Vince McMahon's Mother, Vicki Askew, Dead at 101
Vince McMahon's mother, Vicki Askew, died of natural causes on Jan. 20 at the age of 101. Neither McMahon nor WWE commented on her passing when it originally happened, but an obituary listing at the Sam Houston Memorial Funeral Home was discovered on Saturday. The obituary read, "Vicki, as she was known to friends and family, passed away quietly of natural causes in her sleep at home in The Woodlands, TX on Tuesday, January 20th. She was a young 101 years old, and is survived by one son, four grandchildren and 12 great-grandchildren. Vicki was born on July 11, 1920 in Florence, South Carolina, the only daughter of four children of Orpheus William Hanner and Victoria Kennedy Hanner. The family moved when Vicki was a young girl to Sanford and then to East Sanford, NC where she spent her childhood.
"Vicki was blessed with two sons, Rod and Vince, both of whom married their childhood sweethearts. Sadly, Rod passed away one year to the day before his mother," it continued. A funeral service was held on Jan. 22.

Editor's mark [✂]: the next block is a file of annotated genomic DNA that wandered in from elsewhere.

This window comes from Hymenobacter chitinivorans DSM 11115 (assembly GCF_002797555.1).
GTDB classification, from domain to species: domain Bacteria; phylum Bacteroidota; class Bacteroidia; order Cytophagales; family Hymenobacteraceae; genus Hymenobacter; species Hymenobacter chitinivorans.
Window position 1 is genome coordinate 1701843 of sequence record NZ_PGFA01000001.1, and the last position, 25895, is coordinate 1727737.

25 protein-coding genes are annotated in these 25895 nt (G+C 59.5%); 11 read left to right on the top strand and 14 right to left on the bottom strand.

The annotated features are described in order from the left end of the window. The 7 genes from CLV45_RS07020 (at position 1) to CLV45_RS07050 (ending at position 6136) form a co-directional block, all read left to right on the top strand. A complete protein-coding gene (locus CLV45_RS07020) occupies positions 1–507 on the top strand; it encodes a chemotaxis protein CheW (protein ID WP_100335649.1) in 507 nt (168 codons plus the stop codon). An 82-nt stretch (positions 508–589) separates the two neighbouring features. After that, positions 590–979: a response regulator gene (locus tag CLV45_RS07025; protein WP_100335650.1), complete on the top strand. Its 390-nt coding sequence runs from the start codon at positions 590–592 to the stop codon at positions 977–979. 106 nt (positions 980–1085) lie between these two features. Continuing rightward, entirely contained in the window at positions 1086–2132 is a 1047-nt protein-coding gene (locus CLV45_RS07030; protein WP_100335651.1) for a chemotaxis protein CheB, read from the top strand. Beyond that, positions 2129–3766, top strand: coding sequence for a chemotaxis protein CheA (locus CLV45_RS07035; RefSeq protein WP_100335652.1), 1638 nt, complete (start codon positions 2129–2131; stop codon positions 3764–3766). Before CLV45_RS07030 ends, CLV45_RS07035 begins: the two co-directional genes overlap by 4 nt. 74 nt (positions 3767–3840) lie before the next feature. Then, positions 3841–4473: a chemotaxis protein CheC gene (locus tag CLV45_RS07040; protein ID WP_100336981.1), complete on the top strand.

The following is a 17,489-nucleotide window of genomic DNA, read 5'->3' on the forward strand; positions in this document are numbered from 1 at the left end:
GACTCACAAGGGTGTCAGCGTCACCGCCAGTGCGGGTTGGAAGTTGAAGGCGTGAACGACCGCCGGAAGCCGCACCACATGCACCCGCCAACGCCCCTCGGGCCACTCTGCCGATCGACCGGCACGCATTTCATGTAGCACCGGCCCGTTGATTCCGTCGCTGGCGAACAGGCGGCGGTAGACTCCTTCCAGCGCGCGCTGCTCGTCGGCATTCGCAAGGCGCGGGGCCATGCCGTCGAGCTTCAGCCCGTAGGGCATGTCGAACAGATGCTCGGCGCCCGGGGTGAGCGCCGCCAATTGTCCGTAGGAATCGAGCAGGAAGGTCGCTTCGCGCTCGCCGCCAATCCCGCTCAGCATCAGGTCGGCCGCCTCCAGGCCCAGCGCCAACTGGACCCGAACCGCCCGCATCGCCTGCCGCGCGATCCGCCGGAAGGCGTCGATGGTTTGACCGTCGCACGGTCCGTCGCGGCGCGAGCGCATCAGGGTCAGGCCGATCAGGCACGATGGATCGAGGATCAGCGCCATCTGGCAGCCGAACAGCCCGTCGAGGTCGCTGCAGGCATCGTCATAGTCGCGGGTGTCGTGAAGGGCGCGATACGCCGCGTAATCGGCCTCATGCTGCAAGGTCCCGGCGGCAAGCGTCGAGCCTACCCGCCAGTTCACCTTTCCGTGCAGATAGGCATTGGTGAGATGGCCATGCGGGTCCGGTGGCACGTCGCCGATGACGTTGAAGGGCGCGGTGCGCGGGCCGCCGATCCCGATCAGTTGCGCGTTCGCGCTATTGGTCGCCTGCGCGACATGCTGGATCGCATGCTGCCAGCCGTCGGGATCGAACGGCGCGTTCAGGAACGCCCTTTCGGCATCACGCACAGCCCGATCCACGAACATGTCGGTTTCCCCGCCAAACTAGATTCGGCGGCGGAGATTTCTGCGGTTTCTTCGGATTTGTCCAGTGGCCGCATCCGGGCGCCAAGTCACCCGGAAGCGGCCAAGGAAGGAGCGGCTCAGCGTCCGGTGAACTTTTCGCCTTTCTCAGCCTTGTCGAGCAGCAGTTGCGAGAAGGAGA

"After graduation from high school, Vicki pursued a career in Civil Service working as a secretary and administrative assistant until she retired from the Chamber of Commerce in Pembroke Pines, Florida," it continued. "Tennis was an important part of Vicki's life. She started hitting balls at an old neglected court and was hooked for life. She played JUST until age 94, and refused to be in the 'Senior League,' and she always watched matches on T.V. Vicki also had a beautiful soprano voice and sang in several church choirs. After her husband, Harold Askew, passed away in 2010, Vicki moved to Bentwater (Montgomery, TX) where she made many friends and played lots of tennis. Her last residence was The Woodlands where she lived with her beloved caretaker, Verdell Berry."
In a recent interview on his podcast, Bruce Prichard said he believed Vince could continue to run the WWE for another 25-30 years despite being 76, citing how long his mother had lived.
"Yeah, I can't imagine him not doing it and I am sure that he will continue to do it probably for the next 25-to-30 years," Prichard said. "...He shows no signs of slowing down at all and he's a freak of nature and it's hard to imagine it without him and I don't think that we'll have to imagine it without him for a long, long time."